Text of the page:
Formulation of a Polyester Putty

SpecialChem | Edward M. Petrie - Jan 16, 2008

For many of us, the first adhesive / sealant that we used was an auto body patching compound. Relatively simple to use, inexpensive and functional, this all-purpose sealing, smoothing, and mortar material is still a mainstay in many repair shops and garages. Today's editorial describes its formulation.

Polyesters are a large class of synthetic resins having widely varying properties. Polyester resin based adhesives are relatively low cost formulations that have found niche applications. They may be divided into two distinctive groups: saturated (thermoplastic) and unsaturated (thermosetting).

Unsaturated polyester resins are commonly used for casting, glass fiber laminates, and adhesive systems. Unsaturated polyesters are fast-curing, two-part systems that harden by the addition of catalysts, usually peroxides. Styrene monomer is generally used as a reactive diluent for polyester resins. Cure can occur at room or elevated temperatures depending on the type of catalyst. Accelerators, such as cobalt naphthalene, are sometimes incorporated into the resin to speed cure.

Unsaturated polyester adhesives exhibit greater shrinkage during cure and poorer chemical resistance than epoxy adhesives. Certain types of polyesters are inhibited from curing by the presence of air leaving a tacky resin surface. However, they cure fully when fully protected from air by covering or enclosing between two substrates. Depending on the type of polyester resin used, the adhesives can be quite flexible or very rigid. Tensile shear strengths from several hundred to thousands of psi can be realized. Polyester adhesives bond to metals, ceramics, and glass reinforced laminates. Applications include patching kits for the repair of automobile bodies and repair cement for concrete flooring. Polyester adhesives also have strong bond strength to glass-reinforced polyester laminates.

For a body patching compound to be acceptable in automobile and other transportation applications it must have:

  1. Cohesive strength: to resist thermal and mechanical stress cracking.
  2. Sandability: to permit abrasive smoothing without gumming, cracking, or tearing prior to painting.
  3. Paint compatibility: Adhesion, appearance, environmental resistance and non-bleeding characteristics for the life of the vehicle.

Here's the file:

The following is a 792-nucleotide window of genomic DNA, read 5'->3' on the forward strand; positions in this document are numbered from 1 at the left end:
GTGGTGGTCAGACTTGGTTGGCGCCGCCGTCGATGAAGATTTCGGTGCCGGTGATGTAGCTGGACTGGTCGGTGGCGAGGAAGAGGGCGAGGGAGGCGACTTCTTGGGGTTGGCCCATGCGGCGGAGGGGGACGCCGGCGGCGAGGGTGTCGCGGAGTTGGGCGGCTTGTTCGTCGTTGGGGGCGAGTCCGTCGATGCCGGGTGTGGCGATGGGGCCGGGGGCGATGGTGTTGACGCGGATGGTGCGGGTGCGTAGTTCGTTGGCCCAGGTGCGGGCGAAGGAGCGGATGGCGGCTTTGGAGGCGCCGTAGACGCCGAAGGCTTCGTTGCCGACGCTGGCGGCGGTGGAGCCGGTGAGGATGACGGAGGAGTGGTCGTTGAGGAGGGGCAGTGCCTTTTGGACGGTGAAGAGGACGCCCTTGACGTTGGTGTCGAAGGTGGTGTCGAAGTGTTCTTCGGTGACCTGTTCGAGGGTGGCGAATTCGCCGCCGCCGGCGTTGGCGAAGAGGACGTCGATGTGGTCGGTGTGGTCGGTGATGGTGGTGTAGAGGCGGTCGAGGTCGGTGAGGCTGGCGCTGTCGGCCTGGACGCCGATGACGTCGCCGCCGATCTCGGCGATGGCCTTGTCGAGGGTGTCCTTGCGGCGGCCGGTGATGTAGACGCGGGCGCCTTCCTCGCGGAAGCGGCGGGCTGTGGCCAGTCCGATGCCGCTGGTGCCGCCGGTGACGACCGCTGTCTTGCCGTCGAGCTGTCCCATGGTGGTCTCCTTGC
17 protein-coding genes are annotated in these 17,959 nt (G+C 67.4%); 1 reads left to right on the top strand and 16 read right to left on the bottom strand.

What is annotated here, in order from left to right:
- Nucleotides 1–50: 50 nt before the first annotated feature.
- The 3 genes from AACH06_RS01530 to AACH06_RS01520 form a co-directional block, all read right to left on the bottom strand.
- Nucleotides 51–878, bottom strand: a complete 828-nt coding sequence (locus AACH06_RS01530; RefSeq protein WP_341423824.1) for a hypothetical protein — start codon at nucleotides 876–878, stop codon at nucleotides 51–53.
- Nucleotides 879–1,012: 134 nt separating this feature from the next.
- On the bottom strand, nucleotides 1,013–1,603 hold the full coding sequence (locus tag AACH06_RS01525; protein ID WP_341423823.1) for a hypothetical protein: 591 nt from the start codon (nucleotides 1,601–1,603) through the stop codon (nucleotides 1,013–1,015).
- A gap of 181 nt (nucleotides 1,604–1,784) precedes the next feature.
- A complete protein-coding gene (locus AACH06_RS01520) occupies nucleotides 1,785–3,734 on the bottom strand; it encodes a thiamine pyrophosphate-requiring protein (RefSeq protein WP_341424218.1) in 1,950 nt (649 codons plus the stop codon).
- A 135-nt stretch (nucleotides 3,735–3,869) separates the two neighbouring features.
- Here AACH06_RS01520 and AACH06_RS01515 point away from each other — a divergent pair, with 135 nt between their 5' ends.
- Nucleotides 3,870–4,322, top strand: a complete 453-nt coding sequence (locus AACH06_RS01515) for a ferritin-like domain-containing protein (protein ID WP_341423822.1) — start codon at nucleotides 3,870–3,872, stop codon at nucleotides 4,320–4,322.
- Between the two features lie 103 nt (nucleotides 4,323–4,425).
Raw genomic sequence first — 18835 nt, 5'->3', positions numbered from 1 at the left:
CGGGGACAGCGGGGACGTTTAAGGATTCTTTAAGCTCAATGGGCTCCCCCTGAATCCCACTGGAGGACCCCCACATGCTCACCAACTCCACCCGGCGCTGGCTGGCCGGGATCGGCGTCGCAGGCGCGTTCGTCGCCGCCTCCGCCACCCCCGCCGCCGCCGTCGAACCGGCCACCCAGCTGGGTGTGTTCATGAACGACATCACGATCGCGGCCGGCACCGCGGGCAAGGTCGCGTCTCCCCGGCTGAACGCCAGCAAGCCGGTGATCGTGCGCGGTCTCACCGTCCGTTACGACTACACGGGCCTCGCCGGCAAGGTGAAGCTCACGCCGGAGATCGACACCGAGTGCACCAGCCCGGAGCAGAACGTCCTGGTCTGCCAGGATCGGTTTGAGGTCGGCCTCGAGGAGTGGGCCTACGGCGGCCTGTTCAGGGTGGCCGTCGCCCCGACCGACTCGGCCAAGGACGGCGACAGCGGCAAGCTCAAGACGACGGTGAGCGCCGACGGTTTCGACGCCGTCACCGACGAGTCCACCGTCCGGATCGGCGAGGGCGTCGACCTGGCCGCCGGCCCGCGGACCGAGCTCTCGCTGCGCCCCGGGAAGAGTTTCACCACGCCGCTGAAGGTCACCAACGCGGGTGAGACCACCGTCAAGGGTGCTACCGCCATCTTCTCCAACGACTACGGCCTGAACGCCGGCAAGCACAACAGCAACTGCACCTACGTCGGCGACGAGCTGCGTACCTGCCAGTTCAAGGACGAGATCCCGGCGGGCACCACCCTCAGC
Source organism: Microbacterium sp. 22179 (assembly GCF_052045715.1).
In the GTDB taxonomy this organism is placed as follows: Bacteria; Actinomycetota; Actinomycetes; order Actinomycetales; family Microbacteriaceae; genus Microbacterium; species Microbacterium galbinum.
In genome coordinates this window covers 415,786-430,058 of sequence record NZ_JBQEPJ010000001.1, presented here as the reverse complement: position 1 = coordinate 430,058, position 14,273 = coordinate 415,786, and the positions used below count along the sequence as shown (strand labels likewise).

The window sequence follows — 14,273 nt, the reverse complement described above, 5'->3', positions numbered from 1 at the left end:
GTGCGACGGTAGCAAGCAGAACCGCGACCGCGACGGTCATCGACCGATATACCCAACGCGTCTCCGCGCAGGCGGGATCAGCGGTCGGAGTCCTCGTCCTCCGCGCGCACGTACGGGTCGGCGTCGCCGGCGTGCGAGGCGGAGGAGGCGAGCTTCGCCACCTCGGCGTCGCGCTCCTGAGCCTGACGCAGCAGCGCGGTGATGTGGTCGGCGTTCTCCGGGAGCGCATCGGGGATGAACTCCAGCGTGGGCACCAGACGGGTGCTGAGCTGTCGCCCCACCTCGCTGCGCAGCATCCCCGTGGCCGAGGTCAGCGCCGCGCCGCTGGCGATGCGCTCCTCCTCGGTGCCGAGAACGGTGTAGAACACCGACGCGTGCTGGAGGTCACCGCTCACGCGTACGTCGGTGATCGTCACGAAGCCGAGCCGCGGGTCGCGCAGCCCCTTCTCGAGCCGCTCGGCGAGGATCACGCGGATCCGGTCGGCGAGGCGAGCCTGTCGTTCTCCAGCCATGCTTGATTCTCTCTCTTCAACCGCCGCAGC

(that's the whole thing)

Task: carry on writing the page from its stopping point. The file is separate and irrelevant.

4. Processability: easy application to surfaces that are less than optimally clean; the compound must not be too runny (yet be capable of smoothing) and set up rapidly but not too rapidly.

Epoxy, urethane, and polyesters have mainly been used in these applications. Their properties are compared in Table 1. Unsaturated polyester resins are perhaps the most commonly used in formulations for automotive body putty. A starting formulation is provided in Table 2. This formulation will cure moderately quickly at room temperature.

Cohesive strength
Paint compatibility
Resistance to:
  • Moisture
  • Solvents

  • High


    Chip resistance
    Table 1: General Properties of Body Patching Resins

    Parts by Weight
    Part A
    Polyester resin (with styrene monomer)
    Cobalt napththenate
    Calcium carbonate
    As required for viscosity
    Part B
    Methyl ethyl ketone peroxide
    Table 2: Starting Formulation for a Polyester Body Patching Compound

    Methyl ethyl ketone peroxide (MEKP) is generally used as the catalyst in these formulations along with an accelerator such as cobalt naphthalene. They will cause complete crosslinking of the polyester in a relatively short time at low temperatures. The working time and cure time will depend on the temperature and on the concentrations of the catalyst and accelerator in the formulation. Fillers such as calcium carbonate and silica are generally used to provide a paste-like viscosity. Thixotropic (non-sag) properties can be provided by incorporating precipitated silica or fumed silica into the compound.

    In certain applications including aerospace and automobile, very lightweight polyester compounds are required. In this case, glass or plastic microballons are substituted for a portion of the other inorganic components in the formulation.

    Should you have any comments or feedback, please contact me.

    Edward M. Petrie

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    SpecialChem4Adhesives Members Reactions

    very well - May 09, 2014
    posted by milan patel at personal
    this article is verrygood for me

    up - Feb 24, 2014
    posted by saeed oshaghi at poly
    thanks a lot for detail.

    Single component unsaturated polyester - Mar 17, 2012
    posted by Atindra Sanyal at CCEPL
    Is it possible to use unsaturated polyester resin in styrene solution as a single component coating? The resin solution may crosslink in presence of oxygen / moisture after application.

    polyester resin - Jan 12, 2012
    posted by Harry ZHU at Huntsman
    any recommendation on polyester resin used in adhesive formula, how to choose?

    need more information in formulation - Mar 26, 2011
    posted by badri narayan at rishabh consultancy
    styrene monomer diluent role with respective curing time. the use benzylperoxide as catalyst.

    - Oct 26, 2010
    posted by sankar raman at IIT

    - Feb 21, 2010
    posted by khaled ramadan at almadinamisurata

    Catalyst - Aug 08, 2009
    posted by joab rodas at merport e.i.r.l
    congratulations! very good explanation of an UPR and putty formulation,was important for me.
    what about formulation of a paste catalyst and the manufacturing process of the putty.could be very interesting.
    best regards: joab rodas

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